Posts Tagged 'Claude-Joseph Vernet'

Listen Hear

The Center for Creative Connections (C3) has been working closely with our Manager of Access Programs, Emily Wiskera, to create new sensory activities at each of the Pop-Up Art Spots. This month we have added a new activity to our Pop-Up Art Spot in the 18th-Century European Gallery. The works of art on view in this gallery are so epic they feel like they are straight out of a movie. So, we invited local musicians Clint Niosi and Claire Hecko to compose one-minute “film scores” for four of the works of art on view. Here’s a sneak peek of two of them:

Claude-Joseph Vernet, A Mountain Landscape with an Approaching Storm, 1775, oil on canvas, Dallas Museum of Art, Foundation for the Arts Collection, Mrs. John B. O'Hara Fund 1983.41.FA

Claude-Joseph Vernet, A Mountain Landscape with an Approaching Storm, 1775, oil on canvas, Dallas Museum of Art, Foundation for the Arts Collection, Mrs. John B. O’Hara Fund, 1983.41.FA

Jean Antoine Theodore Giroust, The Harp Lesson, 1791, oil on canvas, Dallas Museum of Art, Foundation for the Arts Collection, Mrs. John B. O'Hara Fund 2015.10.FA

Jean Antoine Theodore Giroust, The Harp Lesson, 1791, oil on canvas, Dallas Museum of Art, Foundation for the Arts Collection, Mrs. John B. O’Hara Fund, 2015.10.FA

Stop by the Pop-Up Art Spot on Saturdays between 1:00 and 4:00 p.m. or on Late Night between 8:00 and 11:00 p.m., check out an iPod, and listen to these mesmerizing sounds as you look closely at these works of art.

Jessica Fuentes is the Manager of Gallery Interpretation and the Center for Creative Connections at the DMA.

Seldom Scene: Two Hundred Years Later, Together Again

After a two-hundred-year separation, two Claude-Joseph Vernet landscapes are reunited at the Dallas Museum of Art. Commissioned in 1774 at the height of Vernet’s career by famous English collector Lord Lansdowne, the two large-scale paintings depict the complementary scenes of unruly rustic landscape and tranquil seaport. The duo, A Mountain Landscape with an Approaching Storm and A Grand View of the Sea Shore, hung together in the collector’s home, Lansdowne House, Berkeley Square, London, until his death, when the paintings were sold to separate private collections in 1806. See the works in person in the Museum’s European Art Galleries on Level 2 through December 11, 2011. To read more about the reunion, click here.

Join Dr. Heather MacDonald, The Lillian and James H. Clark Associate Curator of European Art, DMA, for a gallery talk on Vernet’s Lansdowne Landscapes on Wednesday, November 2, at 12:15 p.m.

Breaking in Spring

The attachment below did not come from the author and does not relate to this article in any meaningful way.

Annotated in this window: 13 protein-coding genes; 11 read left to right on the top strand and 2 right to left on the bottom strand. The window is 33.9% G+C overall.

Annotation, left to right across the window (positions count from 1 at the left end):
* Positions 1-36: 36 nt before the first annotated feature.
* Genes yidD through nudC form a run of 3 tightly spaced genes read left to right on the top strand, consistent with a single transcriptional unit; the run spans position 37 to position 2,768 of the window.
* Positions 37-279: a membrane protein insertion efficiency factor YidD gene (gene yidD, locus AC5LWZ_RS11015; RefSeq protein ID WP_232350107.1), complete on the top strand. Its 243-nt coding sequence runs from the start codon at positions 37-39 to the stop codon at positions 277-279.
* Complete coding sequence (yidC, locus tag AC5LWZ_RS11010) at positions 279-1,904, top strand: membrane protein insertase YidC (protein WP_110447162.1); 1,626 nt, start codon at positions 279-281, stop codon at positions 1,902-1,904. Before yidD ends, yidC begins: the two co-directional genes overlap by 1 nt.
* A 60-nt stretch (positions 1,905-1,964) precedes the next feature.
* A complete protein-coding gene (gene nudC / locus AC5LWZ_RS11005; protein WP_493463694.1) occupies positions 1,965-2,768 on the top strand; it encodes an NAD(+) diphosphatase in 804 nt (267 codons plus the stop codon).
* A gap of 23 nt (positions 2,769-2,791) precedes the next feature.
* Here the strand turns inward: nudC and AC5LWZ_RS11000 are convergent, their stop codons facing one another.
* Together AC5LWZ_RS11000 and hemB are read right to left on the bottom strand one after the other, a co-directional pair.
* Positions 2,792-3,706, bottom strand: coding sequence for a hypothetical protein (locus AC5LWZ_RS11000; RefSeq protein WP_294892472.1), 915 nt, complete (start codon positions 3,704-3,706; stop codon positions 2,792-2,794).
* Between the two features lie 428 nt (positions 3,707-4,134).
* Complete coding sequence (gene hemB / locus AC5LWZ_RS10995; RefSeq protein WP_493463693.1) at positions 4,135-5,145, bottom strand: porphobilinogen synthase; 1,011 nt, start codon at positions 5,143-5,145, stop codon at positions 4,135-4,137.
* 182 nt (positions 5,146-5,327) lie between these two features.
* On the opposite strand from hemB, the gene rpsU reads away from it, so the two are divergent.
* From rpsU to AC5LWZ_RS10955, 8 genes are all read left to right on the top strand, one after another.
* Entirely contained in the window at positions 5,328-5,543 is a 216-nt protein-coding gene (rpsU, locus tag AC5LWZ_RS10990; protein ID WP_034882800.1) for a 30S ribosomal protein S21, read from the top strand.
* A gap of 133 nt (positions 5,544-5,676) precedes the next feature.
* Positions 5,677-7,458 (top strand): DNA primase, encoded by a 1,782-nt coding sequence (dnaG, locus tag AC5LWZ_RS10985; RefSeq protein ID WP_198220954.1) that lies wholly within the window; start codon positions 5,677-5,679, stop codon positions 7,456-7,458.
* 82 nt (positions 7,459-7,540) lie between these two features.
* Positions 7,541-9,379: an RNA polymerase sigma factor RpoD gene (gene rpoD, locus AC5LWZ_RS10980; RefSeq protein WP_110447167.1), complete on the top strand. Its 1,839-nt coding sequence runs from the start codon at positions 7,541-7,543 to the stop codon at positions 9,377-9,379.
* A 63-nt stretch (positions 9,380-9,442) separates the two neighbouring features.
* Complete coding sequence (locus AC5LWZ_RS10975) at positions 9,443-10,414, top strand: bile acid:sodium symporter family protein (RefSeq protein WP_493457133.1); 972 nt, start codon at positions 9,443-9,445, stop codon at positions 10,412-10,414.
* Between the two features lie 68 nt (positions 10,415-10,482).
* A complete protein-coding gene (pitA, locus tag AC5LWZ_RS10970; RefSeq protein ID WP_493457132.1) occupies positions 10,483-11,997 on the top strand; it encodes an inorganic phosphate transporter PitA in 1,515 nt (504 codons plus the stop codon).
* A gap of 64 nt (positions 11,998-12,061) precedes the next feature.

This just in – today’s weather is going to be cloudy with a chance of . . . art?! When we think about visiting an art museum with our families, we may not think about the weather (except  museums often have what feels like arctic air flowing through the galleries to keep the art “comfortable”  – so bring a sweater!). We have some exciting plans for family fun on the horizon, and there is a 100% chance of WFAA’s meteorologist Greg Fields in the forecast!

Don’t miss our free WFAA Family First Day on Saturday, March 12, that will kick off a week-long fiesta of fun family-friendly activities for spring break.

Join us in the galleries as Greg Fields forecasts the weather in works of art. You will even have the chance to search for rough spots, popping storms, and gray skies in paintings to create a weather forecast of your own.

One work of art we think may be on Greg’s radar is Claude-Joseph Vernet’s painting Mountain Landscape with Approaching Storm, on view in the European Galleries. Skirt alert! Definitely umbrella weather – the atmosphere in this landscape is overcast, with strong whipping winds coming in from the west. Place your bets, because it looks like a drencher. Mother Nature is on the war path! The figures in this scene look like they are facing a giant blow dryer! Look closely as they scurry for cover before it begins to rain cats and dogs. Talk about atmospheric indigestion!

Claude-Joseph Vernet, Mountain Landscape with Approaching Storm, 1775

Greg may forecast flash flood warnings, wind advisories, or even a tornado watch! Visitors will be invited to make a sound symphony of the weather in this scene, pose like the people fleeing for cover, and talk about their own scary storm experiences. It will be a rip-roaring good time!

Extend your Museum fun throughout the week of spring break. From March 13 through March 18 at 5:00 p.m., the DMA is offering $5 admission and $5 parking.  Check out the spring break schedule on our website for more information.

Amanda Blake is the Manager of Family Experiences and Access Programs at the Dallas Museum of Art


Enter your email address to follow this blog and receive notifications of new posts by email.

Join 1,394 other followers

Twitter Updates

Flickr Photo Stream